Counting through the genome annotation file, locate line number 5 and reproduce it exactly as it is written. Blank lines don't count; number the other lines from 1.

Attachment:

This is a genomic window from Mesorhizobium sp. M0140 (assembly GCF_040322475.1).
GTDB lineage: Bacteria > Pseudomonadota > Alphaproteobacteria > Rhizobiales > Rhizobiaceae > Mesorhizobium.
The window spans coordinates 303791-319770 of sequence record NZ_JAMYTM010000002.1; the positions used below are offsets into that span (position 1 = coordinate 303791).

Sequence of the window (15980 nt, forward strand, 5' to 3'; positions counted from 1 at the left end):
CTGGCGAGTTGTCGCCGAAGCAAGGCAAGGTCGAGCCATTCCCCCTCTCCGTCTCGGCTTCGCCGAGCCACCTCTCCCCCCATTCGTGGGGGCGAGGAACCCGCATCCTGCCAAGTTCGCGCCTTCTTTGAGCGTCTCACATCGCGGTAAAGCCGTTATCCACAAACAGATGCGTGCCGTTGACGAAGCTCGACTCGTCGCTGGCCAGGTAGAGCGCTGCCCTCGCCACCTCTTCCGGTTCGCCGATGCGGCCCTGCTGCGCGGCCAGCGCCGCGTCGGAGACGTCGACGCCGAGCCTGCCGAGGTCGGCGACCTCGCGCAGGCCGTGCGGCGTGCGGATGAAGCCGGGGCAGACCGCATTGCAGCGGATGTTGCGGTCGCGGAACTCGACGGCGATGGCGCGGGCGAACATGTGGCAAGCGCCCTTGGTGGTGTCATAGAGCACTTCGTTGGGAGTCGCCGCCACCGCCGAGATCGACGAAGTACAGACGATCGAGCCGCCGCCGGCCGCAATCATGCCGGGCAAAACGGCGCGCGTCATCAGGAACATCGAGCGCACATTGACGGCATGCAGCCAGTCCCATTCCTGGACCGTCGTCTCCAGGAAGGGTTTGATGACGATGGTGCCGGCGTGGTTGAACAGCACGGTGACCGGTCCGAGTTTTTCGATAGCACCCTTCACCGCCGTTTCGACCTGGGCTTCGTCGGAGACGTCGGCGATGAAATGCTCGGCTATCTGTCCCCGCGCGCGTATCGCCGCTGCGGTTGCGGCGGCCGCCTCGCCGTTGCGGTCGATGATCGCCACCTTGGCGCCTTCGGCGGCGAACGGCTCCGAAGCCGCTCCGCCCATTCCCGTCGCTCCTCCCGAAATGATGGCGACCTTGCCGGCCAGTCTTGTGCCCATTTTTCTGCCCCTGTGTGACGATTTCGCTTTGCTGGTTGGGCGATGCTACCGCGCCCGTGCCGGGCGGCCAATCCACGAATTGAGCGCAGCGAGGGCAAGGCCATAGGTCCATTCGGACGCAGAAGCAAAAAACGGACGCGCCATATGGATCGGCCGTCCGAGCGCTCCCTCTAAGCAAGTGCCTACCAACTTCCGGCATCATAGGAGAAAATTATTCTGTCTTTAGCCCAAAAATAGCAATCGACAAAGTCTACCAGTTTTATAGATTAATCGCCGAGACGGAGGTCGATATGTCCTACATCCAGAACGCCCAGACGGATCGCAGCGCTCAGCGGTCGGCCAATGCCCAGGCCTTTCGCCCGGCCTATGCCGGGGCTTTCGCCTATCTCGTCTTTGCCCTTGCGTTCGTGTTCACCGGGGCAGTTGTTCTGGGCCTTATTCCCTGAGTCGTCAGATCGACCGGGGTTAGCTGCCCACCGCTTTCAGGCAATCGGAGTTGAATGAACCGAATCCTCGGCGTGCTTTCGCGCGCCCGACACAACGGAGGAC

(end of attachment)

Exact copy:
CTGGCGAGTTGTCGCCGAAGCAAGGCAAGGTCGAGCCATTCCCCCTCTCCGTCTCGGCTTCGCCGAGCCACCTCTCCCCCCATTCGTGGGGGCGAGGAACCCGCATCCTGCCAAGTTCGCGCCTTCTTTGAGCGTCTCACATCGCGGTAAAGCCGTTATCCACAAACAGATGCGTGCCGTTGACGAAGCTCGACTCGTCGCTGGCCAGGTAGAGCGCTGCCCTCGCCACCTCTTCCGGTTCGCCGATGCGGCCCTGCTGCGCGGCCAGCGCCGCGTCGGAGACGTCGACGCCGAGCCTGCCGAGGTCGGCGACCTCGCGCAGGCCGTGCGGCGTGCGGATGAAGCCGGGGCAGACCGCATTGCAGCGGATGTTGCGGTCGCGGAACTCGACGGCGATGGCGCGGGCGAACATGTGGCAAGCGCCCTTGGTGGTGTCATAGAGCACTTCGTTGGGAGTCGCCGCCACCGCCGAGATCGACGAAGTACAGACGATCGAGCCGCCGCCGGCCGCAATCATGCCGGGCAAAACGGCGCGCGTCATCAGGAACATCGAGCGCACATTGACGGCATGCAGCCAGTCCCATTCCTGGACCGTCGTCTCCAGGAAGGGTTTGATGACGATGGTGCCGGCGTGGTTGAACAGCACGGTGACCGGTCCGAGTTTTTCGATAGCACCCTTCACCGCCGTTTCGACCTGGGCTTCGTCGGAGACGTCGGCGATGAAATGCTCGGCTATCTGTCCCCGCGCGCGTATCGCCGCTGCGGTTGCGGCGGCCGCCTCGCCGTTGCGGTCGATGATCGCCACCTTGGCGCCTTCGGCGGCGAACGGCTCCGAAGCCGCTCCGCCCATTCCCGTCGCTCCTCCCGAAATGATGGCGACCTTGCCGGCCAGTCTTGTGCCCATTTTTCTGCCCCTGTGTGACGATTTCGCTTTGCTGGTTGGGCGATGCTACCGCGCCCGTGCCGGGCGGCCAATCCACGAATTGAGCGCAGCGAGGGCAAGGCCATAGGTCCATTCGGACGCAGAAGCAAAAAACGGACGCGCCATATGGATCGGCCGTCCGAGCGCTCCCTCTAAGCAAGTGCCTACCAACTTCCGGCATCATAGGAGAAAATTATTCTGTCTTTAGCCCAAAAATAGCAATCGACAAAGTCTACCAGTTTTATAGATTAATCGCCGAGACGGAGGTCGATATGTCCTACATCCAGAACGCCCAGACGGATCGCAGCGCTCAGCGGTCGGCCAATGCCCAGGCCTTTCGCCCGGCCTATGCCGGGGCTTTCGCCTATCTCGTCTTTGCCCTTGCGTTCGTGTTCACCGGGGCAGTTGTTCTGGGCCTTATTCCCTGAGTCGTCAGATCGACCGGGGTTAGCTGCCCACCGCTTTCAGGCAATCGGAGTTGAATGAACCGAATCCTCGGCGTGCTTTCGCGCGCCCGACACAACGGAGGAC